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Online Program Aims to Prevent Teen Depression

Online Program Aims to Prevent Teen Depression

BY JOAN GOODCHILD

According to statistics from organizations that research mental health, about 20 percent of all teens experience depression before they reach adulthood, and between 10 to 15 percent suffer from symptoms at any one time.

The problem with teen depression is a public health burden that demands our attention, according to Tracy Gladstone, Ph.D., a senior research scientist at the Wellesley Centers for Women (WCW) who has developed a program called CATCH-IT to target teen depression and prevent it, or treat it early.

Adolescents who experience minor or major depressive episodes have a higher incidence of medical illness and social adjustment challenges than those who don’t suffer from depression, said Gladstone. They are also at risk for suicide and recurring depression throughout their lives.

“Given the substantial prevalence of adolescent depressive disorders, associated functional impairments, the risk of unhealthy behaviors, and life-long illness, it is vital that we develop, evaluate, and disseminate preventative programs for adolescent depression,” said Dr. Gladstone.

CATCH-IT is a self-guided, internet-based intervention, said Gladstone, and is aimed at teens, ages 13-19, who are at risk for depressive illness. Initially developed by Dr. Benjamin Van Voorhees of the Children’s Hospital University of Illinois, Gladstone continues the work now with Van Vorhees, and they recently wrapped up a six-month study of its effectiveness.

CATCH-IT incorporates character stories and graphics, and uses therapeutic modalities.

“It includes online modules that teach standard, evidence-based approaches to depression prevention,” explained Gladstone. “The idea is that kids will spend a few hours online, over a few months. It asks them questions, and asks them to do homework, like scheduling fun activities for themselves.”

“The idea is that if kids work through these modules that they learn strategies and skills for managing negative life events that all kids encounter, so they are less likely to be depressed,” she said

Initial results of the six-month study period of CATCH-IT are encouraging, said Gladstone. Over the study period, teens at risk for depression in the Chicago and Boston areas were assigned randomly to the CATCH-IT intervention, or to a health education control, and were assessed over time for depressive symptoms, depressive episodes, and other functional outcomes.

“We found kids currently experiencing some symptoms of depression and who completed at least 10 percent of program were less likely to evidence threshold episodes of depression,” she said.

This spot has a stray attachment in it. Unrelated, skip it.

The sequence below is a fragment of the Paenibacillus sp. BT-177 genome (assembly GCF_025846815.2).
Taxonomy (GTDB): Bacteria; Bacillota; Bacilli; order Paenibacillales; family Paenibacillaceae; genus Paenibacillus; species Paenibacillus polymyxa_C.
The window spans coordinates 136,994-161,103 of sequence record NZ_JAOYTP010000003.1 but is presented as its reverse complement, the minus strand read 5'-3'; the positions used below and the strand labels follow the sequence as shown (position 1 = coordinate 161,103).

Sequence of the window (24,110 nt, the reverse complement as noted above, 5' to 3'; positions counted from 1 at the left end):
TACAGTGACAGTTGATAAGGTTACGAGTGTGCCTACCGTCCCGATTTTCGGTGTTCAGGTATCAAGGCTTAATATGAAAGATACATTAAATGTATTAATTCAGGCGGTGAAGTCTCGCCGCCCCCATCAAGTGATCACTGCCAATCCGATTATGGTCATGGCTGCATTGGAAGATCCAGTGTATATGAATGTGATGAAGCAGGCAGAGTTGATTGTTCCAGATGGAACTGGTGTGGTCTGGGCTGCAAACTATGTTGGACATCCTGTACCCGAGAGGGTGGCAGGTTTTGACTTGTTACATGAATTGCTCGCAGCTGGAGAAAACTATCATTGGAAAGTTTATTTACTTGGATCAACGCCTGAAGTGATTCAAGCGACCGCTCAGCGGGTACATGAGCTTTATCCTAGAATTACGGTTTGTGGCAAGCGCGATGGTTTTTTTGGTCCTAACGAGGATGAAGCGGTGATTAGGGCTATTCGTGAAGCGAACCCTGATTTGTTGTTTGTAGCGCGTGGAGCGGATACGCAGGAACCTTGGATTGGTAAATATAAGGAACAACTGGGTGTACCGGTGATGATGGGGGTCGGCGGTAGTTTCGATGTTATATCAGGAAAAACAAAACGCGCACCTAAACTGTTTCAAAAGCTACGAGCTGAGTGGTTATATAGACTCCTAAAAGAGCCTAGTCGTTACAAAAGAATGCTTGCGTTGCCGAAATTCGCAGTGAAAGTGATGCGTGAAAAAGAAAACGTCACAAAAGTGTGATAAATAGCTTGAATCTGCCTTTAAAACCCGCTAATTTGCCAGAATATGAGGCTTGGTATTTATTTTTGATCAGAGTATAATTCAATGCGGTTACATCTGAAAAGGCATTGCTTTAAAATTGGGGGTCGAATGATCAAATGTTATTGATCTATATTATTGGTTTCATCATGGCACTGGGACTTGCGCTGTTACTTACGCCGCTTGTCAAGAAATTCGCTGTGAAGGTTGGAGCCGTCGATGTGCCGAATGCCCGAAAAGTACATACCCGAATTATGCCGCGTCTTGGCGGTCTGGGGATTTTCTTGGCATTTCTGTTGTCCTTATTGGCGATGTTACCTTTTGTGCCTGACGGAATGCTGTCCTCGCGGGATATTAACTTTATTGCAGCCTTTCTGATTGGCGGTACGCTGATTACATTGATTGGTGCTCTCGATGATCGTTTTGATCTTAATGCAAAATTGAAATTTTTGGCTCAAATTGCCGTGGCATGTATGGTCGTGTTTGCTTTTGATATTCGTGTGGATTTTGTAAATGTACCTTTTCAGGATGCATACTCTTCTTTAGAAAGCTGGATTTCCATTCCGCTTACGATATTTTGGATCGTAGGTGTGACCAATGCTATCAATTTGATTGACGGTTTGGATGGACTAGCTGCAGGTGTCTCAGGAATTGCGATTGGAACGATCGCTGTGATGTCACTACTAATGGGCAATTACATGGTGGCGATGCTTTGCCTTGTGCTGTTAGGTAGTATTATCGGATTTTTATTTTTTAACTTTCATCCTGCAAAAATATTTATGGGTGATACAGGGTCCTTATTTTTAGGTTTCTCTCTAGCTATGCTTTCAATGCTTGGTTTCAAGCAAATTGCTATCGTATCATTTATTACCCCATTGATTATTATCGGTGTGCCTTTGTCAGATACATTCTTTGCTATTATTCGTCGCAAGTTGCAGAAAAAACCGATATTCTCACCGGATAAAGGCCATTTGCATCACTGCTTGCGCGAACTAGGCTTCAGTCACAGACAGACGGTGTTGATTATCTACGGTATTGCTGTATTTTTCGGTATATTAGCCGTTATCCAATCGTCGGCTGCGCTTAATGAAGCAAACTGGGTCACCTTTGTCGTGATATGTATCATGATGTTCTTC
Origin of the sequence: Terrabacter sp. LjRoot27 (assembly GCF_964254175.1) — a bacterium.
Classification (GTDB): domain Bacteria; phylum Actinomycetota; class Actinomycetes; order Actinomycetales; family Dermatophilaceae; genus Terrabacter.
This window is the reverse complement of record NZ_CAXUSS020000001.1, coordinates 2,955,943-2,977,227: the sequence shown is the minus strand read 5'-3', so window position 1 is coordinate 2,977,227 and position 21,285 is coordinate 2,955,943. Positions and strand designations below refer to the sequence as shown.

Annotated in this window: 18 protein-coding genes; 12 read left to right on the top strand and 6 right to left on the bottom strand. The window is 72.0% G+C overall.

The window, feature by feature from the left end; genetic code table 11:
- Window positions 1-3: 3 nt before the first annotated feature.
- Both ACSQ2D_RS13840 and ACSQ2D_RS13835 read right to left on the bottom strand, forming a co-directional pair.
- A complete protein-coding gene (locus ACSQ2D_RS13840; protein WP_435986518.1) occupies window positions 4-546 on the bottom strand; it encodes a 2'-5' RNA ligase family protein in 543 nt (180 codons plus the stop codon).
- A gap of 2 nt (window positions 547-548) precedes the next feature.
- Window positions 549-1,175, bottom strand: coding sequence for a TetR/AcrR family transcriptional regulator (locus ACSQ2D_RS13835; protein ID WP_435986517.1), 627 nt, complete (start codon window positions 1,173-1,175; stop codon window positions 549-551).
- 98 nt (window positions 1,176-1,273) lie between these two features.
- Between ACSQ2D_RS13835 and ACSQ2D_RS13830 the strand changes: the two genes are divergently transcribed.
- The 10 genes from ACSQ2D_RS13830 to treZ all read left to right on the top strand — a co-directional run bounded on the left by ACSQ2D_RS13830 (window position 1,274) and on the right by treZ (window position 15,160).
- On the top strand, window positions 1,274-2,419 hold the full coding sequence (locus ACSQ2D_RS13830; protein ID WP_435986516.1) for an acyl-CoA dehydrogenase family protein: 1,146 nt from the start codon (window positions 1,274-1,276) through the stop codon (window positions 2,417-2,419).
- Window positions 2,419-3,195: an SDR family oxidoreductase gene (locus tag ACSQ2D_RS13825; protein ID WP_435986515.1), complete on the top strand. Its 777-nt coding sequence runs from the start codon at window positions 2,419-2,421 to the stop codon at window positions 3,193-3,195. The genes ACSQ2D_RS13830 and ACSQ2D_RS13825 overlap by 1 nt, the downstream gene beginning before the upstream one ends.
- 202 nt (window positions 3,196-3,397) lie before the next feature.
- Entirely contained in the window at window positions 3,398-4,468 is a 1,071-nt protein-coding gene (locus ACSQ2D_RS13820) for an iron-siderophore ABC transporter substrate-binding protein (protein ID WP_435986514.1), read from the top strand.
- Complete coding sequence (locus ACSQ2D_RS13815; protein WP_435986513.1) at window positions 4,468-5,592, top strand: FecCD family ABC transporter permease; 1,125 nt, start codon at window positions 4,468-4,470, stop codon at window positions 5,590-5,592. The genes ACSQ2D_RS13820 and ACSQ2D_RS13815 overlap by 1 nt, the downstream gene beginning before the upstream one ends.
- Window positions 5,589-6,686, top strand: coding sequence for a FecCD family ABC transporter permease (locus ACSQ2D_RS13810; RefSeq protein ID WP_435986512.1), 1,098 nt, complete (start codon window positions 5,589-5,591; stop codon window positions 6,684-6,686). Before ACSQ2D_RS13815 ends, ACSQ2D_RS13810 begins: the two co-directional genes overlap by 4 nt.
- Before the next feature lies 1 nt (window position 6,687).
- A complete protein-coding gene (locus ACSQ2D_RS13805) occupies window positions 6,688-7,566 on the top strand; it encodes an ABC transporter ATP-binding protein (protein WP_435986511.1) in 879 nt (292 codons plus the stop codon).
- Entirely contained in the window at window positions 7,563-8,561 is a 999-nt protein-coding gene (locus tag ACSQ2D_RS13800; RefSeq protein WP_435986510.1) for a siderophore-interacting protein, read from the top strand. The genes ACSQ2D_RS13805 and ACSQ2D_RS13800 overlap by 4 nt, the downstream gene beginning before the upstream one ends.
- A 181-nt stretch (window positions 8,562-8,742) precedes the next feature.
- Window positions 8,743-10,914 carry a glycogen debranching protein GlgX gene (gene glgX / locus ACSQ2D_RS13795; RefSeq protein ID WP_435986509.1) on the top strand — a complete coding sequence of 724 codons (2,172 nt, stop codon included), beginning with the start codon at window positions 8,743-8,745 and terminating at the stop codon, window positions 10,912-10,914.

CATCH-IT also includes a parent component, said Gladstone, which she believes is key to its effectiveness.

“We’re really focusing on understanding the role of parents. It teaches parents how to recognize depression. It includes an optional module for parents because we know there is a connection between teen and parental depression. “

Gladstone encourages parents, whether involved with CATCH-IT or not, to have an open conversation with their children regularly about depression.

“It’s OK to check in with your child and ask them if they are feeling depressed or thinking about hurting themselves. I think some parents are reluctant to do that out of fear. But asking that will not make healthy children think about suicide or hurting themselves.”

Gladstone also stressed that while CATCH-IT shows promise in treating and preventing teen depression, there are still many gaps in the US healthcare system’s approach to it. She believes behavioral health should be more closely integrated with primary medical health services. Primary Care Physicians (PCPS) are not always equipped to ask the right questions about depression and mental health, she noted. Referrals are not always followed up on when a PCP suggests a patient seek mental health treatment.

For those interested in assistance with mental healthcare provider referrals and information, Gladstone recommends checking out the William James College Interface Referral Service, which helps navigate the challenges of finding mental health service.

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